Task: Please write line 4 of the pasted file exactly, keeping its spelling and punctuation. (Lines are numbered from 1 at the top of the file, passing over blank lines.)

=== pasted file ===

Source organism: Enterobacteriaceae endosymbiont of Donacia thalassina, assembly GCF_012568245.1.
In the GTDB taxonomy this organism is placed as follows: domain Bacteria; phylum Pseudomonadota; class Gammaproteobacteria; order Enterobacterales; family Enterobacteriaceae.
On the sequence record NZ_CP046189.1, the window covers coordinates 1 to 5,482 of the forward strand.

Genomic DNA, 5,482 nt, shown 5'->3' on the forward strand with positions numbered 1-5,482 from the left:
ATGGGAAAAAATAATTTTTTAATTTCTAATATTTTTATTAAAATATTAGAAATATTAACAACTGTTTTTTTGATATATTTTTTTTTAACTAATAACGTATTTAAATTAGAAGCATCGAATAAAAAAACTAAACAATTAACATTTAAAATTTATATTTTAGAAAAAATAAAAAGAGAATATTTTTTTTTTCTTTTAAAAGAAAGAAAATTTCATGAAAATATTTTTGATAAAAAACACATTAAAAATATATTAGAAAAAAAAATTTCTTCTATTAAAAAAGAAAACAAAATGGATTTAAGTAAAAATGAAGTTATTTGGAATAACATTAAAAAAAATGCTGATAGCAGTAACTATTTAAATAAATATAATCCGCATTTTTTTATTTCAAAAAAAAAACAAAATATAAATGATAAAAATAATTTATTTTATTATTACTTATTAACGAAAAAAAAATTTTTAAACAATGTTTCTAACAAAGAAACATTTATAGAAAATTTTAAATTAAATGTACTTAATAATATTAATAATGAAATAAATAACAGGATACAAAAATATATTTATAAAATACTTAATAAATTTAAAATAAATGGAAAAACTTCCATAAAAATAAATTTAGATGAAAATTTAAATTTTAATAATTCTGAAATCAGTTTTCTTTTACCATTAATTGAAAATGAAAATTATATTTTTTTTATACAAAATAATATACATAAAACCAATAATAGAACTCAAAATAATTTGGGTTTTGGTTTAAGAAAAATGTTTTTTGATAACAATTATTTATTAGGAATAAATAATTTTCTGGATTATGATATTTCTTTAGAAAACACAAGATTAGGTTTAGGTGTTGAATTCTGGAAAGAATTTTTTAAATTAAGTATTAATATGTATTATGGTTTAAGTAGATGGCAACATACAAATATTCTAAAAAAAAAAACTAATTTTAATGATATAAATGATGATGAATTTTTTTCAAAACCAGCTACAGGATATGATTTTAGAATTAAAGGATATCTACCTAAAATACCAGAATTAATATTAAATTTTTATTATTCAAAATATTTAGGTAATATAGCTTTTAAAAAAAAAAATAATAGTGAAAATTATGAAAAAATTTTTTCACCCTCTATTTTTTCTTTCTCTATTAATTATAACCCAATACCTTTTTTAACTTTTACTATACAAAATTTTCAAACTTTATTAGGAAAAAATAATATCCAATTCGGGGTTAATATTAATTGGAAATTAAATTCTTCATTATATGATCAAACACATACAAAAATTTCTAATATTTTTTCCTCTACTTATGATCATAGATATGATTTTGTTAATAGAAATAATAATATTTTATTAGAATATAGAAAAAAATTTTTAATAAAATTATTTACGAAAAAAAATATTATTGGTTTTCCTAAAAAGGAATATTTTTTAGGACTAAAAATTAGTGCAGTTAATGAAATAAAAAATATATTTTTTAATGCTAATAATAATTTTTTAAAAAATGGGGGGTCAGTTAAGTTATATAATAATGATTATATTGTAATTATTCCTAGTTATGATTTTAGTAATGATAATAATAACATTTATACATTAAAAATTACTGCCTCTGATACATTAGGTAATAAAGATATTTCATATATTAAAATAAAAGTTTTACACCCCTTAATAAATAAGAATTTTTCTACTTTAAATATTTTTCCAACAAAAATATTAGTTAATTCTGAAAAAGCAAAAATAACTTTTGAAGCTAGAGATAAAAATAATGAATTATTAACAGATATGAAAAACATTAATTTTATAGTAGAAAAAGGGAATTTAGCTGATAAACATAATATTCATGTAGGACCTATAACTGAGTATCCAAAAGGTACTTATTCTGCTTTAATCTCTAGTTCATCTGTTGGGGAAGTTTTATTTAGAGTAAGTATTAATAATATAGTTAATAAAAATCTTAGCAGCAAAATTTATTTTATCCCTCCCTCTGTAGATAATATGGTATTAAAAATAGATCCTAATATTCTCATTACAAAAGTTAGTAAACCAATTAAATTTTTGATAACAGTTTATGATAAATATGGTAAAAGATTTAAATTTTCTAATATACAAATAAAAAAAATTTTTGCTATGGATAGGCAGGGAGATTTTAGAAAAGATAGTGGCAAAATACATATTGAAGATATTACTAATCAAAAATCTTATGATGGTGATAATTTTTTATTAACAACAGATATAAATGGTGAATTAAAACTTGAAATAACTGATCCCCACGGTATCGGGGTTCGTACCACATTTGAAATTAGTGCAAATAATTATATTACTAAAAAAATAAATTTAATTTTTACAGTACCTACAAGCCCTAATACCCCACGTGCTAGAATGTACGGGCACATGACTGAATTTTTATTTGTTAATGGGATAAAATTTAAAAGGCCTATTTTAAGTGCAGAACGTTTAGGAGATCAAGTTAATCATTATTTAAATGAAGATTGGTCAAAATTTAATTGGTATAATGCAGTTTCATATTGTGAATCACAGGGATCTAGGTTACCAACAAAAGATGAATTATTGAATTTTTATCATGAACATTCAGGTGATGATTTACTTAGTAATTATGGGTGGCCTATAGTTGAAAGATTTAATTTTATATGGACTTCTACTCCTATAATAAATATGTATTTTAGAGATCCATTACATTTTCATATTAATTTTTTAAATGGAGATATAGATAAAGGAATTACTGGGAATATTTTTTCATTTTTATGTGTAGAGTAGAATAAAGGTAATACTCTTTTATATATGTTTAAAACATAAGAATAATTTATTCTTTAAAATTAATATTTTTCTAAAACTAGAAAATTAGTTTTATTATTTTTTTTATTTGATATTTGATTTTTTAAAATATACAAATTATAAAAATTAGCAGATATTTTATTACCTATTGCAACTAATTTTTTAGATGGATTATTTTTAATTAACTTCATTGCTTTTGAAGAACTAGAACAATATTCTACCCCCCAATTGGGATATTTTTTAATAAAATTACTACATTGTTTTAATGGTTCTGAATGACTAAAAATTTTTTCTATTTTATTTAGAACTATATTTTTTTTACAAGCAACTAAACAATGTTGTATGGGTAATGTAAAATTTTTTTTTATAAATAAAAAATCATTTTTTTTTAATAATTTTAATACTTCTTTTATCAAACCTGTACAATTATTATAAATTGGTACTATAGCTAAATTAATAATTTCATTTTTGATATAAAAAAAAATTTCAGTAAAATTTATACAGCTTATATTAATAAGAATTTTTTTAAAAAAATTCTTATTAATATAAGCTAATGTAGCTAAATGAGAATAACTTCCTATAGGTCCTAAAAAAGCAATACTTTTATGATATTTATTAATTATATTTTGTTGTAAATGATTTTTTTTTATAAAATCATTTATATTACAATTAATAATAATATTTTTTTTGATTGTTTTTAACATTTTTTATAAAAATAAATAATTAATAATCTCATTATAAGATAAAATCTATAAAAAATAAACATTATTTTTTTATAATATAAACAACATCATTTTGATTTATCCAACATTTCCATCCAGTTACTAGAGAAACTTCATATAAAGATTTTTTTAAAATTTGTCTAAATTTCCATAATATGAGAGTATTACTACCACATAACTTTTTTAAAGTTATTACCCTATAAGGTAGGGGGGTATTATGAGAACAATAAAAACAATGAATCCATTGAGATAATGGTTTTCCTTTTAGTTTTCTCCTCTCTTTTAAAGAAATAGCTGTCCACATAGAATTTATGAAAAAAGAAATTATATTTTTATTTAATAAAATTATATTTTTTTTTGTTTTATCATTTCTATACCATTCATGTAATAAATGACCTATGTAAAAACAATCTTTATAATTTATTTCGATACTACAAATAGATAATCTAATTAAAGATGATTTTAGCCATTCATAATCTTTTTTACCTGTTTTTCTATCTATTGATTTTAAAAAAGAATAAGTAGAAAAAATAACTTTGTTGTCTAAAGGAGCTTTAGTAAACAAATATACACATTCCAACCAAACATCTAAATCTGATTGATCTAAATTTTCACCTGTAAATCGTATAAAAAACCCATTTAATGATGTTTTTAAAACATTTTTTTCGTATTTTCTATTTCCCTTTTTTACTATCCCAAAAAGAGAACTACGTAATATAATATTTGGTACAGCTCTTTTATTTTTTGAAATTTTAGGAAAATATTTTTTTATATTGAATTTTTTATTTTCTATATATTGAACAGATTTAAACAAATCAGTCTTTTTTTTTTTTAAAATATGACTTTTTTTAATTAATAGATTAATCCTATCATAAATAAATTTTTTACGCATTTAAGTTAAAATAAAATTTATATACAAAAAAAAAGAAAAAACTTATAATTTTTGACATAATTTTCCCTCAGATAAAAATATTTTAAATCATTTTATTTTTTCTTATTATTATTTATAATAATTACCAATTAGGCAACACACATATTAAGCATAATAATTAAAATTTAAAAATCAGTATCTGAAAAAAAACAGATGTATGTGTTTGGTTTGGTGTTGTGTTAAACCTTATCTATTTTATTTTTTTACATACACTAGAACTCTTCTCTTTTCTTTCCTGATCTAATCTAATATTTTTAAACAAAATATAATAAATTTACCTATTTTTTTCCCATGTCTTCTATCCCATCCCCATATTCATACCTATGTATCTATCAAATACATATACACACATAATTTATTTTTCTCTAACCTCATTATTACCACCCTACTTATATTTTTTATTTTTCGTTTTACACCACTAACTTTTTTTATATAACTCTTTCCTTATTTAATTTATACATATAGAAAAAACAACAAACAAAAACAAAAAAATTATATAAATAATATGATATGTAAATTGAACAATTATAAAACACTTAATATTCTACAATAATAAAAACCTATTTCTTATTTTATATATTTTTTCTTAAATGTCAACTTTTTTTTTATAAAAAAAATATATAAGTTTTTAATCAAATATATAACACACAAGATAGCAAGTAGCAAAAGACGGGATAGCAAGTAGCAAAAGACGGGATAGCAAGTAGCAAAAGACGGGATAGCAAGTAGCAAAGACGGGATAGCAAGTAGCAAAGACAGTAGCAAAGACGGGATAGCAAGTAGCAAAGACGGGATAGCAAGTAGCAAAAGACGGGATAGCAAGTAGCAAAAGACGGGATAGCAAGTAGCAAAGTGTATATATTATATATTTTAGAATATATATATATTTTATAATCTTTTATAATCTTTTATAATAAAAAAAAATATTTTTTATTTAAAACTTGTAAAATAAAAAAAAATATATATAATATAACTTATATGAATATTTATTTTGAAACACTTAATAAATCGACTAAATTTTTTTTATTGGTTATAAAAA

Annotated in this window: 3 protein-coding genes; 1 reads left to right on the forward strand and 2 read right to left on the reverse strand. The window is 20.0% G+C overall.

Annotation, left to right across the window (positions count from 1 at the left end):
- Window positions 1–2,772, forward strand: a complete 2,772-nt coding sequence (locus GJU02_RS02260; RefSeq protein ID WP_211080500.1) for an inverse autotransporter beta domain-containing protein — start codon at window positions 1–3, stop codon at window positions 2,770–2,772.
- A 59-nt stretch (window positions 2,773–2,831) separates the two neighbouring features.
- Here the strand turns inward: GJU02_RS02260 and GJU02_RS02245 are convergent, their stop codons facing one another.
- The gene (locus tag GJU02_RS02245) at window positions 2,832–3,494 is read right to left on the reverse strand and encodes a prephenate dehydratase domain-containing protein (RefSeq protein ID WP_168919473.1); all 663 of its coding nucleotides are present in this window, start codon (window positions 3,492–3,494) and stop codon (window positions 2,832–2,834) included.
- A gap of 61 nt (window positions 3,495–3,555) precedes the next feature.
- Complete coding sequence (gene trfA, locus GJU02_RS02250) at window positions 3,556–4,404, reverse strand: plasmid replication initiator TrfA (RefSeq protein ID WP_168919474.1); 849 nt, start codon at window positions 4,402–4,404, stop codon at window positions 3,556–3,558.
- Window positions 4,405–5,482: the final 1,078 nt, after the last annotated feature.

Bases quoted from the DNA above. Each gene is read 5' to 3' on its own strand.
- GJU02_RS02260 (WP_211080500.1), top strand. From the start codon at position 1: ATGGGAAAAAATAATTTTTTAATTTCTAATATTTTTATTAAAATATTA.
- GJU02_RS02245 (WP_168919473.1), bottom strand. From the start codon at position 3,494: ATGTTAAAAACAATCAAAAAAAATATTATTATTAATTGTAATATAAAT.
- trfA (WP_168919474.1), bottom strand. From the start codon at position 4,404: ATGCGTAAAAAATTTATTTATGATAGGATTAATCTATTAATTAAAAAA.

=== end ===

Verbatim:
Genomic DNA, 5,482 nt, shown 5'->3' on the forward strand with positions numbered 1-5,482 from the left: